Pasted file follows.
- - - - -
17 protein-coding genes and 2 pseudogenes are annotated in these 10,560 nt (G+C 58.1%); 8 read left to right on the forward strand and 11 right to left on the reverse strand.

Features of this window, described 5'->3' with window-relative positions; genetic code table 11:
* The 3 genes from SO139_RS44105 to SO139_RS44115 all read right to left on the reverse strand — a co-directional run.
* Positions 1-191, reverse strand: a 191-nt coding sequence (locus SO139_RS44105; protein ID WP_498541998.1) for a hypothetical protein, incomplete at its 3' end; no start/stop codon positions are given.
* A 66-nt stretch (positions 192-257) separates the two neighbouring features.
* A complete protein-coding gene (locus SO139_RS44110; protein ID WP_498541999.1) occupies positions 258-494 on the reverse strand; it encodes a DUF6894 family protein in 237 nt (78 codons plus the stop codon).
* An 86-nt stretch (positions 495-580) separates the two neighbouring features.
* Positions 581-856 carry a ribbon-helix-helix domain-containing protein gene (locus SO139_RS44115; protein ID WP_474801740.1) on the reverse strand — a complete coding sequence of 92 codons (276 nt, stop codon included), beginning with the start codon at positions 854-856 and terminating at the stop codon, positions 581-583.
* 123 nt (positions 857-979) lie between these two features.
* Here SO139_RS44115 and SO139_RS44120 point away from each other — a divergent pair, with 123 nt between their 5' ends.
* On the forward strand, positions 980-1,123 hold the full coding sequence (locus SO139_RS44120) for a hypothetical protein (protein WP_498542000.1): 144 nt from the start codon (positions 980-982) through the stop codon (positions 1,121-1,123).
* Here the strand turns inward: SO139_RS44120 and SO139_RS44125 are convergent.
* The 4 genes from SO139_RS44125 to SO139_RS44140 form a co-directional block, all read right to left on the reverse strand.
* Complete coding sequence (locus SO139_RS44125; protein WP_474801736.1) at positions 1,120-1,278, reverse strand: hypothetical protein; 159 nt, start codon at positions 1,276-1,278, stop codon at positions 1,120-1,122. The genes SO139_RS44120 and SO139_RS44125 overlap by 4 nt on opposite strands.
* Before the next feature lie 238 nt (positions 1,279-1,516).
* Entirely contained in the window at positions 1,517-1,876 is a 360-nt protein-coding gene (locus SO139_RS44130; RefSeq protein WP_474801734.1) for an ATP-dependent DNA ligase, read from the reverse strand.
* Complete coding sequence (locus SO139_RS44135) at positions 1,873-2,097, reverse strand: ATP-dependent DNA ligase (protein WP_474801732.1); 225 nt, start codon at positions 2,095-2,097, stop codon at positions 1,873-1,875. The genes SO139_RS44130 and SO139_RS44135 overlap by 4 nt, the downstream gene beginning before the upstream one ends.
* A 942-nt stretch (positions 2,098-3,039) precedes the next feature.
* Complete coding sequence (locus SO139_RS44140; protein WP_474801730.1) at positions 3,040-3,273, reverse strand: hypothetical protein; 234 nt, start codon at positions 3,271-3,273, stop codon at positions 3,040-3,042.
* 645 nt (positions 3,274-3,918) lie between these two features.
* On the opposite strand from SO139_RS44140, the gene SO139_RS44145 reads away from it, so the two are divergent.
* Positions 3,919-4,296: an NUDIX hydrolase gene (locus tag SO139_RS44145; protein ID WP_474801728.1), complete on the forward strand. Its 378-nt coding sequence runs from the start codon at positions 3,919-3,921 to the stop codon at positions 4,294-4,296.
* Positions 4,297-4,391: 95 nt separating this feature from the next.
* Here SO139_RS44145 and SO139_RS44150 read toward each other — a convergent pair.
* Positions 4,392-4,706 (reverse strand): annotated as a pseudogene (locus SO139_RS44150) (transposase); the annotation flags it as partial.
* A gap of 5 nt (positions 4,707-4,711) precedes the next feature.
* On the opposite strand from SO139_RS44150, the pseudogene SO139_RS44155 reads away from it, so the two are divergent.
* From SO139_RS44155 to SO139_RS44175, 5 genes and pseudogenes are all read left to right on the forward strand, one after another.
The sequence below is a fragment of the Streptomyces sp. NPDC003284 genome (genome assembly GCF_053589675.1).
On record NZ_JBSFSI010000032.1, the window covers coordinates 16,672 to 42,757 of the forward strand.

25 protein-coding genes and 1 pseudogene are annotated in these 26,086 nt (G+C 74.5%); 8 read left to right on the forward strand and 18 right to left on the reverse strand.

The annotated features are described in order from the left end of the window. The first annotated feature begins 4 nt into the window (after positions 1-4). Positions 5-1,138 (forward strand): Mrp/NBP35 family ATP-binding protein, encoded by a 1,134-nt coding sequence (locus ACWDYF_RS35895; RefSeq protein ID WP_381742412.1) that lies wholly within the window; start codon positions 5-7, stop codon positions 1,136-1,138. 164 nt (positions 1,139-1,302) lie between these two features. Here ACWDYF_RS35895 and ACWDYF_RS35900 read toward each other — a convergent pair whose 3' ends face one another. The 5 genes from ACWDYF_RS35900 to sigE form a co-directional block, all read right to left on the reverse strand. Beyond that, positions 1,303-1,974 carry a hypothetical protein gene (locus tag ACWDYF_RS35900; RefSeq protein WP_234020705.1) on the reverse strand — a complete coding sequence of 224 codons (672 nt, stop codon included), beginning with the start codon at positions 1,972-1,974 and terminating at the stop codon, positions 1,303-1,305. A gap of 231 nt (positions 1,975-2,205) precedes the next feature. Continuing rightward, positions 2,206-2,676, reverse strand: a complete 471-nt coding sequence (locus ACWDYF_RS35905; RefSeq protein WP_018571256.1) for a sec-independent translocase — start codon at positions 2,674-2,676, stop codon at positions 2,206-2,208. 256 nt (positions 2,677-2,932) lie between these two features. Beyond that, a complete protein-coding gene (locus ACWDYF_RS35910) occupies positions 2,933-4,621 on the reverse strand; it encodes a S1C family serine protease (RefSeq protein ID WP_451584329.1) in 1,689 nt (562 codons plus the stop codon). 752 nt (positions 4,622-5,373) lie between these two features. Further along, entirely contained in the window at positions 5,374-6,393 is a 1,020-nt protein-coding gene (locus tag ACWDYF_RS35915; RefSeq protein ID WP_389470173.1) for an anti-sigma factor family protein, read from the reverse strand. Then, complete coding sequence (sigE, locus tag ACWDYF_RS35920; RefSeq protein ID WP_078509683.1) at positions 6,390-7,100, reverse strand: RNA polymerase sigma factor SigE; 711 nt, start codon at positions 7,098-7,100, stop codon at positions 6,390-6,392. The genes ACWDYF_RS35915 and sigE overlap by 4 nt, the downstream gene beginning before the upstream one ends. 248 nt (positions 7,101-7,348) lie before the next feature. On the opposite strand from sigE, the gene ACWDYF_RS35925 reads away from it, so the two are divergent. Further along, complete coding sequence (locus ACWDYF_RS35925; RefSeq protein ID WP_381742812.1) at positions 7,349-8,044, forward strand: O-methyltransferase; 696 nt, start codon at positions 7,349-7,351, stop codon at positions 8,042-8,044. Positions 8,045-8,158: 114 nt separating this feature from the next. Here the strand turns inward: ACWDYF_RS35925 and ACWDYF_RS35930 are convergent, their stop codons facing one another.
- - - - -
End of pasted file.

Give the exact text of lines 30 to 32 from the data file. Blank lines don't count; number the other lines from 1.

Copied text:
On record NZ_JBSFSI010000032.1, the window covers coordinates 16,672 to 42,757 of the forward strand.

25 protein-coding genes and 1 pseudogene are annotated in these 26,086 nt (G+C 74.5%); 8 read left to right on the forward strand and 18 right to left on the reverse strand.

The annotated features are described in order from the left end of the window. The first annotated feature begins 4 nt into the window (after positions 1-4). Positions 5-1,138 (forward strand): Mrp/NBP35 family ATP-binding protein, encoded by a 1,134-nt coding sequence (locus ACWDYF_RS35895; RefSeq protein ID WP_381742412.1) that lies wholly within the window; start codon positions 5-7, stop codon positions 1,136-1,138. 164 nt (positions 1,139-1,302) lie between these two features. Here ACWDYF_RS35895 and ACWDYF_RS35900 read toward each other — a convergent pair whose 3' ends face one another. The 5 genes from ACWDYF_RS35900 to sigE form a co-directional block, all read right to left on the reverse strand. Beyond that, positions 1,303-1,974 carry a hypothetical protein gene (locus tag ACWDYF_RS35900; RefSeq protein WP_234020705.1) on the reverse strand — a complete coding sequence of 224 codons (672 nt, stop codon included), beginning with the start codon at positions 1,972-1,974 and terminating at the stop codon, positions 1,303-1,305. A gap of 231 nt (positions 1,975-2,205) precedes the next feature. Continuing rightward, positions 2,206-2,676, reverse strand: a complete 471-nt coding sequence (locus ACWDYF_RS35905; RefSeq protein WP_018571256.1) for a sec-independent translocase — start codon at positions 2,674-2,676, stop codon at positions 2,206-2,208. 256 nt (positions 2,677-2,932) lie between these two features. Beyond that, a complete protein-coding gene (locus ACWDYF_RS35910) occupies positions 2,933-4,621 on the reverse strand; it encodes a S1C family serine protease (RefSeq protein ID WP_451584329.1) in 1,689 nt (562 codons plus the stop codon). 752 nt (positions 4,622-5,373) lie between these two features. Further along, entirely contained in the window at positions 5,374-6,393 is a 1,020-nt protein-coding gene (locus tag ACWDYF_RS35915; RefSeq protein ID WP_389470173.1) for an anti-sigma factor family protein, read from the reverse strand. Then, complete coding sequence (sigE, locus tag ACWDYF_RS35920; RefSeq protein ID WP_078509683.1) at positions 6,390-7,100, reverse strand: RNA polymerase sigma factor SigE; 711 nt, start codon at positions 7,098-7,100, stop codon at positions 6,390-6,392. The genes ACWDYF_RS35915 and sigE overlap by 4 nt, the downstream gene beginning before the upstream one ends. 248 nt (positions 7,101-7,348) lie before the next feature. On the opposite strand from sigE, the gene ACWDYF_RS35925 reads away from it, so the two are divergent. Further along, complete coding sequence (locus ACWDYF_RS35925; RefSeq protein ID WP_381742812.1) at positions 7,349-8,044, forward strand: O-methyltransferase; 696 nt, start codon at positions 7,349-7,351, stop codon at positions 8,042-8,044. Positions 8,045-8,158: 114 nt separating this feature from the next. Here the strand turns inward: ACWDYF_RS35925 and ACWDYF_RS35930 are convergent, their stop codons facing one another.